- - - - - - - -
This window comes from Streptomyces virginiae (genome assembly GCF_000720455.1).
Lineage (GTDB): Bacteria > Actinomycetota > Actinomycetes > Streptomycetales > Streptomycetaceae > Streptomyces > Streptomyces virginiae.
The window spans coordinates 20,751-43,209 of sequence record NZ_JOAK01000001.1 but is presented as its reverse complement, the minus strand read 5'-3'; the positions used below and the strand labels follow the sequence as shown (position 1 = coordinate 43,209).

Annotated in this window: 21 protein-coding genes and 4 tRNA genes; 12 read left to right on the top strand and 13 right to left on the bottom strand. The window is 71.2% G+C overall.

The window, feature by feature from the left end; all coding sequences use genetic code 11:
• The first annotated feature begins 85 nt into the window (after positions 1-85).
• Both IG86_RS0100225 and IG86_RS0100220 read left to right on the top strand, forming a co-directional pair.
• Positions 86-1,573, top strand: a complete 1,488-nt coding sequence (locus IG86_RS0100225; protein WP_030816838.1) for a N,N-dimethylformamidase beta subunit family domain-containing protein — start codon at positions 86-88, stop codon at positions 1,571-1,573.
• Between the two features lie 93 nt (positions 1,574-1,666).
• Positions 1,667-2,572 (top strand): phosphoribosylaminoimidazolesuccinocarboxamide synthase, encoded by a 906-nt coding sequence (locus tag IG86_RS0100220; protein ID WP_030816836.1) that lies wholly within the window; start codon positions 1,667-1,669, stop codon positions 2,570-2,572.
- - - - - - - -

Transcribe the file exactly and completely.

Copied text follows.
This window comes from Streptomyces virginiae (genome assembly GCF_000720455.1).
Lineage (GTDB): Bacteria > Actinomycetota > Actinomycetes > Streptomycetales > Streptomycetaceae > Streptomyces > Streptomyces virginiae.
The window spans coordinates 20,751-43,209 of sequence record NZ_JOAK01000001.1 but is presented as its reverse complement, the minus strand read 5'-3'; the positions used below and the strand labels follow the sequence as shown (position 1 = coordinate 43,209).

Annotated in this window: 21 protein-coding genes and 4 tRNA genes; 12 read left to right on the top strand and 13 right to left on the bottom strand. The window is 71.2% G+C overall.

The window, feature by feature from the left end; all coding sequences use genetic code 11:
• The first annotated feature begins 85 nt into the window (after positions 1-85).
• Both IG86_RS0100225 and IG86_RS0100220 read left to right on the top strand, forming a co-directional pair.
• Positions 86-1,573, top strand: a complete 1,488-nt coding sequence (locus IG86_RS0100225; protein WP_030816838.1) for a N,N-dimethylformamidase beta subunit family domain-containing protein — start codon at positions 86-88, stop codon at positions 1,571-1,573.
• Between the two features lie 93 nt (positions 1,574-1,666).
• Positions 1,667-2,572 (top strand): phosphoribosylaminoimidazolesuccinocarboxamide synthase, encoded by a 906-nt coding sequence (locus tag IG86_RS0100220; protein ID WP_030816836.1) that lies wholly within the window; start codon positions 1,667-1,669, stop codon positions 2,570-2,572.